Sophie Hackett is the Associate Curator, Photography, at the Art Gallery of Ontario and adjunct faculty in Ryerson University’s master’s program in Photographic Preservation and Collections Management. She has contributed to several Canadian art magazines, international journals and monographs, and she has curated or co-curated several exhibitions and public projects at the AGO, including Suzy Lake: Rhythm of a True Space (2008); Barbara Kruger: Untitled (It) (2010); “Where I was born…”: A Photograph, a Clue and the Discovery of Abel Boulineau (2011); Songs of the Future: Canadian Industrial Photographs, 1858 to Today (2011); Album: A Public Project (2012) and Light My Fire: Some Propositions about Portraits and Photography (2013-2014), a wide-ranging consideration of the photographic portrait, drawn from the AGO’s permanent collection. Current projects include What It Means To be Seen: Photography and Queer Visibility and Fan the Flames: Queer Positions in Photography — both opened in June 2014. She is the lead juror for the 2014 Aimia | AGO Photography Prize, a role she also held in 2010 and 2012.
Okwui Enwezor is a Nigerian-born, German-based scholar, curator, and writer and has been director of Haus der Kunst since October 2011. He was adjunct curator at International Center of Photography, New York, and previously adjunct curator of Contemporary Art, at the Art Institute of Chicago. Enwezor has served as the artistic director of several leading biennials and international exhibitions and in December 2013 he was appointed as director of the Visual Arts Sector of the 56th Biennale di Venezia. Enwezor’s curatorial credits include exhibitions presented in museums and venues across the U.S., Europe, Asia, Africa, and Latin America, including Guggenheim Museum, Tate Modern, Art Institute of Chicago, Museum of Contemporary Art Barcelona, Museo Tamayo, Mexico City, Palais des Beaux Arts, Brussels, PS1 / MoMA, New York and the National Gallery of Canada. Enwezor has received numerous awards and honors for his work including an honourary fellowship from the Royal College of Art, London (2010) and an award for Curatorial Excellence from Center for Curatorial Studies and Art in Contemporary Culture, Bard College (2009). He lives in Munich and New York.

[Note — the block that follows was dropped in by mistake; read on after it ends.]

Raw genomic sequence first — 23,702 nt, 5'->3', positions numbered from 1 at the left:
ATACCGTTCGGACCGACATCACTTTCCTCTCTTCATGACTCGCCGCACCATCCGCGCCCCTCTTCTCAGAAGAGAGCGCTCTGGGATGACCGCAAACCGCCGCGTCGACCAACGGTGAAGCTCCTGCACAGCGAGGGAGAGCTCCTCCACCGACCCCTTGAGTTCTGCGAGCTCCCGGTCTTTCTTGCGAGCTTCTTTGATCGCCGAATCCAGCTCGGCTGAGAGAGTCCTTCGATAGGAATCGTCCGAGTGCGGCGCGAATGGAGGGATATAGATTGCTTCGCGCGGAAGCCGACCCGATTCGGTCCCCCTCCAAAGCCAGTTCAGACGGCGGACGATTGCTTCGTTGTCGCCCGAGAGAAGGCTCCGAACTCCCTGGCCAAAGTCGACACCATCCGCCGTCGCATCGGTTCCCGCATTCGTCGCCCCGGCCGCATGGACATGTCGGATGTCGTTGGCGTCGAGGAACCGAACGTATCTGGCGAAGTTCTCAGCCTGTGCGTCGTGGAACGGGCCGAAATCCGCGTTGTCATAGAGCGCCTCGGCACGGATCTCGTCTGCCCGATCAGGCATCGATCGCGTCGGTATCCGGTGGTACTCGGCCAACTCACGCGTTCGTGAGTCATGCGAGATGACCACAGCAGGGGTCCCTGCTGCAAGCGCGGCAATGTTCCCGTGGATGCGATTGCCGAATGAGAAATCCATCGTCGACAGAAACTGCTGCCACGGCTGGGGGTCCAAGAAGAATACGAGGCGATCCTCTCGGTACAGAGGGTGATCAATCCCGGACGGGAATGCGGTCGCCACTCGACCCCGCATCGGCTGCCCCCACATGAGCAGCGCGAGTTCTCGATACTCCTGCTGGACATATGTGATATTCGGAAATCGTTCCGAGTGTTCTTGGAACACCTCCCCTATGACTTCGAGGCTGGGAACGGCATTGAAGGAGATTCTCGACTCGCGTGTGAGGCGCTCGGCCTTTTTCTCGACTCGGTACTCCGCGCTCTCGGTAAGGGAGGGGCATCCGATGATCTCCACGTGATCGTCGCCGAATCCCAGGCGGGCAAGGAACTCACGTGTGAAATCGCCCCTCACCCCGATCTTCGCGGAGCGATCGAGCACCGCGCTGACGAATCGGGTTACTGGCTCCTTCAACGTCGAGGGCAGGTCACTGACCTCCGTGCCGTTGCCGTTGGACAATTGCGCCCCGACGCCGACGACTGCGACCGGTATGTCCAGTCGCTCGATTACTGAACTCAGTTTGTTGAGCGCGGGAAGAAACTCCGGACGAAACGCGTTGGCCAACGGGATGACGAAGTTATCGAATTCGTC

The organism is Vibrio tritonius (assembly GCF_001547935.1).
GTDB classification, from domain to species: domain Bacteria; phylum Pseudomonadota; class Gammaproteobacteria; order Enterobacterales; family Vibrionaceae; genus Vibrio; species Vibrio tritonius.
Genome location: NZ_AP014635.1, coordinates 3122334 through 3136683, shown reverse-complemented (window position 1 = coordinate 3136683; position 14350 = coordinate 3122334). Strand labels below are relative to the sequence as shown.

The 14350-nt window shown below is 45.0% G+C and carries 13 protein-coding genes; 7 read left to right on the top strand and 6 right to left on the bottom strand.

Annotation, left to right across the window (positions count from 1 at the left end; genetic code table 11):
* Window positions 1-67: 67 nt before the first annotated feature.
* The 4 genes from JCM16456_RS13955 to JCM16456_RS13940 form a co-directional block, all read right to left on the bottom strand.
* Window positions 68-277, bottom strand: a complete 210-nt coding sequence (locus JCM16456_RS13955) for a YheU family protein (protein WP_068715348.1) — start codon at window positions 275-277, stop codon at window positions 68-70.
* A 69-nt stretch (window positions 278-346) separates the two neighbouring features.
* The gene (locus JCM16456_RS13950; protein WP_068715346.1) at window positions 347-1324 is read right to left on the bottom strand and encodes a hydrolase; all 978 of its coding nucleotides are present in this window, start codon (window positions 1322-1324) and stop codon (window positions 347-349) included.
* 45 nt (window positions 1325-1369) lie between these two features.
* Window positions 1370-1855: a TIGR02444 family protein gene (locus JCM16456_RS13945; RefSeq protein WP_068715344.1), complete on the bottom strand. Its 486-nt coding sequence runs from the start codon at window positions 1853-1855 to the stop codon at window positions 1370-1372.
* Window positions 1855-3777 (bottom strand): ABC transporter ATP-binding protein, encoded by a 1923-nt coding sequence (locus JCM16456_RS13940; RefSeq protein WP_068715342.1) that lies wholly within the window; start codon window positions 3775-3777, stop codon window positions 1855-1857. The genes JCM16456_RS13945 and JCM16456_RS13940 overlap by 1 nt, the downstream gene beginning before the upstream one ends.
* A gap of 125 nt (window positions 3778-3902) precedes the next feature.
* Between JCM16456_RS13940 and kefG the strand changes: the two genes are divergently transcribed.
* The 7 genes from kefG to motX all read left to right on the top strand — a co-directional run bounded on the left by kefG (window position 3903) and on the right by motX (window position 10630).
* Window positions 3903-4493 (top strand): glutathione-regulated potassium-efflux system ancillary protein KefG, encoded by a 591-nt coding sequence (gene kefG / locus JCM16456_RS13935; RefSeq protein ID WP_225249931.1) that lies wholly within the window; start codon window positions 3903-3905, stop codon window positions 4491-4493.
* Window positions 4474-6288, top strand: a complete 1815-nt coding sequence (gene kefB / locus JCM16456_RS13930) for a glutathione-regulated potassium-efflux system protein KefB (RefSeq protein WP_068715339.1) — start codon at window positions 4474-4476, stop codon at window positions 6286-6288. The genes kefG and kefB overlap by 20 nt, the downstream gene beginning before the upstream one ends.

Laurie Simmons stages photographs and films with paper dolls, finger puppets, ventriloquist dummies and costumed dancers as “living objects,” animating a dollhouse world suffused with nostalgia and colored by an adult’s memories, longings, and regrets. Simmons’ work blends psychological, political, and conceptual approaches to art-making, transforming photography’s propensity to objectify people, especially women, into a sustained critique of the medium. She has received many awards, including the Roy Lichtenstein Residency in the Visual Arts at the American Academy in Rome (2005), and fellowships from the John Simon Guggenheim Memorial Foundation (1997) and the National Endowment for the Arts (1984). She has had major exhibitions at the Museum of Modern Art, New York; Baltimore Museum of Art; San Jose Museum of Art, California; Walker Art Center, Minneapolis and she has participated in two Whitney Biennial exhibitions (1985, 1991) and was included in the 2013 Venice Biennial. Her work is represented in many noted collections including the Los Angeles County Museum of Art; the Metropolitan Museum of Art, New York; the Art Institute of Chicago; the Solomon R. Guggenheim Museum; and the Whitney Museum of American Art, New York, among others.